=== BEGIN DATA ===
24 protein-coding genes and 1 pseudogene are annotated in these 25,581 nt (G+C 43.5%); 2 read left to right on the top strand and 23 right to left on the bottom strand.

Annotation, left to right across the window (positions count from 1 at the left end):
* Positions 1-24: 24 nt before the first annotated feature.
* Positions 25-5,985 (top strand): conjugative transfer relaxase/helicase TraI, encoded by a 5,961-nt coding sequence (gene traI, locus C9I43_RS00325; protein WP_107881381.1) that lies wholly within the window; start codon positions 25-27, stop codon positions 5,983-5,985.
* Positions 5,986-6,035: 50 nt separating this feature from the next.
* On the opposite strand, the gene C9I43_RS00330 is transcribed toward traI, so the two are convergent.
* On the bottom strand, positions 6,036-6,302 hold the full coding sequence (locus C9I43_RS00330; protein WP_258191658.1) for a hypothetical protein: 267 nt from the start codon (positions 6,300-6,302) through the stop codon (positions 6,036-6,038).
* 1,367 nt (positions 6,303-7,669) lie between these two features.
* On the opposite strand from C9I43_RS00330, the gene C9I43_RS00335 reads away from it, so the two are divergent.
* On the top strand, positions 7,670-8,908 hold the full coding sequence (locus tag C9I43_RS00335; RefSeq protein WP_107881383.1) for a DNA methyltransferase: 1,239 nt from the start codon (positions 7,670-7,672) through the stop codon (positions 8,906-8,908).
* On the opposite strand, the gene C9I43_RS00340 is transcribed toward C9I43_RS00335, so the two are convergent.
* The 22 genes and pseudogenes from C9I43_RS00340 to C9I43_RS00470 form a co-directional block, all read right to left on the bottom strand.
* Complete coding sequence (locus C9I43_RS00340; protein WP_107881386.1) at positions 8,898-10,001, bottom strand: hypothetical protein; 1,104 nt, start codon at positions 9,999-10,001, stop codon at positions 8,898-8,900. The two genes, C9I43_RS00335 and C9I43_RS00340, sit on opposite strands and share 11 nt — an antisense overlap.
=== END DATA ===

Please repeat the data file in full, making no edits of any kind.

24 protein-coding genes and 1 pseudogene are annotated in these 25,581 nt (G+C 43.5%); 2 read left to right on the top strand and 23 right to left on the bottom strand.

Annotation, left to right across the window (positions count from 1 at the left end):
* Positions 1-24: 24 nt before the first annotated feature.
* Positions 25-5,985 (top strand): conjugative transfer relaxase/helicase TraI, encoded by a 5,961-nt coding sequence (gene traI, locus C9I43_RS00325; protein WP_107881381.1) that lies wholly within the window; start codon positions 25-27, stop codon positions 5,983-5,985.
* Positions 5,986-6,035: 50 nt separating this feature from the next.
* On the opposite strand, the gene C9I43_RS00330 is transcribed toward traI, so the two are convergent.
* On the bottom strand, positions 6,036-6,302 hold the full coding sequence (locus C9I43_RS00330; protein WP_258191658.1) for a hypothetical protein: 267 nt from the start codon (positions 6,300-6,302) through the stop codon (positions 6,036-6,038).
* 1,367 nt (positions 6,303-7,669) lie between these two features.
* On the opposite strand from C9I43_RS00330, the gene C9I43_RS00335 reads away from it, so the two are divergent.
* On the top strand, positions 7,670-8,908 hold the full coding sequence (locus tag C9I43_RS00335; RefSeq protein WP_107881383.1) for a DNA methyltransferase: 1,239 nt from the start codon (positions 7,670-7,672) through the stop codon (positions 8,906-8,908).
* On the opposite strand, the gene C9I43_RS00340 is transcribed toward C9I43_RS00335, so the two are convergent.
* The 22 genes and pseudogenes from C9I43_RS00340 to C9I43_RS00470 form a co-directional block, all read right to left on the bottom strand.
* Complete coding sequence (locus C9I43_RS00340; protein WP_107881386.1) at positions 8,898-10,001, bottom strand: hypothetical protein; 1,104 nt, start codon at positions 9,999-10,001, stop codon at positions 8,898-8,900. The two genes, C9I43_RS00335 and C9I43_RS00340, sit on opposite strands and share 11 nt — an antisense overlap.